Born in America, in Europe bred
In Africa travell'd and in Asia wed
Where long he liv'd and thriv'd; In London dead
Much good, some ill, he did; so hope all's even
And that his soul thro' mercy's gone to Heaven
You that survive and read this tale, take care
For this most certain exit to prepare
Where blest in peace, the actions of the just
Smell sweet and blossom in silent dust.

This is an example of the kind of epitaph I do NOT want.

I was quite surprised to learn that Mr. Yale made it all the way to India and ruled the fort at Madras. Here is a precis on his governance from Wikipedia:

"As governor of Fort St. George, Yale purchased territory for private purposes with East India Company funds, including a fort atTevnapatam (now Cuddalore ). Yale imposed high taxes for the maintenance of the colonial garrison and town, resulting in an unpopular regime and several revolts by Indians, brutally quelled by garrison soldiers. Yale was also notorious for arresting and trying Indians on his own private authority, including the hanging of a stable boy who had absconded with a Company horse."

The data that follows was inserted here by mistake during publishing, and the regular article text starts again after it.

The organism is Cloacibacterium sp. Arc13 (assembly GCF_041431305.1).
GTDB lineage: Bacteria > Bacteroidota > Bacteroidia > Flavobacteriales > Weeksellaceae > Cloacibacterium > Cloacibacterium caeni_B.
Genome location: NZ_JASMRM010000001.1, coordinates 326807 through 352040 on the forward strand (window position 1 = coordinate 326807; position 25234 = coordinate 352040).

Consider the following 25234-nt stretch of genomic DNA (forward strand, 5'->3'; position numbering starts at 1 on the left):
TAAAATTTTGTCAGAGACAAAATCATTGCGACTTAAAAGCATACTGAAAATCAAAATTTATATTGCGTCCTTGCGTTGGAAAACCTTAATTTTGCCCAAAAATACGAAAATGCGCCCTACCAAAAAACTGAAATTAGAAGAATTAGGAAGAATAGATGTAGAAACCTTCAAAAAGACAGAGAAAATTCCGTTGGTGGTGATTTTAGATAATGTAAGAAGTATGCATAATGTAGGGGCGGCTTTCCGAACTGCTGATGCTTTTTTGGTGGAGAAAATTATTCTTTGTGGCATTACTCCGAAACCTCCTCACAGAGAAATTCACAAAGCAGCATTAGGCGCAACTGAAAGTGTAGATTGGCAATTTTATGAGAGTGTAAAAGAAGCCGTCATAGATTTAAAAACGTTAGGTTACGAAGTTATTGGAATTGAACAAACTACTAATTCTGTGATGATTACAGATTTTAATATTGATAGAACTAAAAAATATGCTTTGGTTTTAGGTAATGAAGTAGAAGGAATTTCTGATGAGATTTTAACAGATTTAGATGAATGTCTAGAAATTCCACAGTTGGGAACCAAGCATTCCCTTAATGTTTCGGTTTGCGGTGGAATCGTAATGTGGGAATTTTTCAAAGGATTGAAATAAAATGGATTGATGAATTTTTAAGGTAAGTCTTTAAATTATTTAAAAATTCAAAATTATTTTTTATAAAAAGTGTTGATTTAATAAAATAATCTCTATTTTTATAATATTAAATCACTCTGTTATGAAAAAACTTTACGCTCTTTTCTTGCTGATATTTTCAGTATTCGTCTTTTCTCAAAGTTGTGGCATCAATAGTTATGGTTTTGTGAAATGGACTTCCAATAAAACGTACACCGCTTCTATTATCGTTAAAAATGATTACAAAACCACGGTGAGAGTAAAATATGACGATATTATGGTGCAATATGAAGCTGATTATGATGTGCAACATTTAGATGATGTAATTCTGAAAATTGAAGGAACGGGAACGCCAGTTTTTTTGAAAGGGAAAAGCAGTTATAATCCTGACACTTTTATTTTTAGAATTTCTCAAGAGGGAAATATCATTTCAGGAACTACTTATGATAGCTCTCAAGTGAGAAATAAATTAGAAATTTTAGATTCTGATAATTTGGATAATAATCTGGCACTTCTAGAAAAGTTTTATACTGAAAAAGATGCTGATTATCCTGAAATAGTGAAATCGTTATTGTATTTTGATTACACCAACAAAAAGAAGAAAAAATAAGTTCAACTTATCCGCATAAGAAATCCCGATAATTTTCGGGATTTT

I'm glad that Yale's contemporary graduates are maintaining the fine traditions and example set by its namesake benefactor.

Since I'm doing amusing-out-of-context quotes today, I will close with a complaint of John Adams, Founding Father of the United States and our second President, on the predominant notoriety of Benjamin Franklin and George Washington, found in a book I recently finished, "The Americanization of Benjamin Franklin" by Gordon Wood:

"The history of our Revolution will be one continued Lye from one end to the other. The essence of the whole will be that Dr. Franklin's electrical Rod, smote the Earth and out sprung General Washington. That Franklin electrified him with his rod--and thence forward these two conducted all the Policy, Negotiations, Legislatures and War."

Zing! I'll bet even Alexander Hamilton got a chuckle out of that one.

Stupid White Women

Hey Dad, when I was 15, would you have left me alone for two weeks in a third world country, in a part of that country that is especially known for the free availability of drugs and alcohol, for having lax and corrupt law enforcement, and that has a reputation for posing risks to foreigners?

10 March 2008

A Confession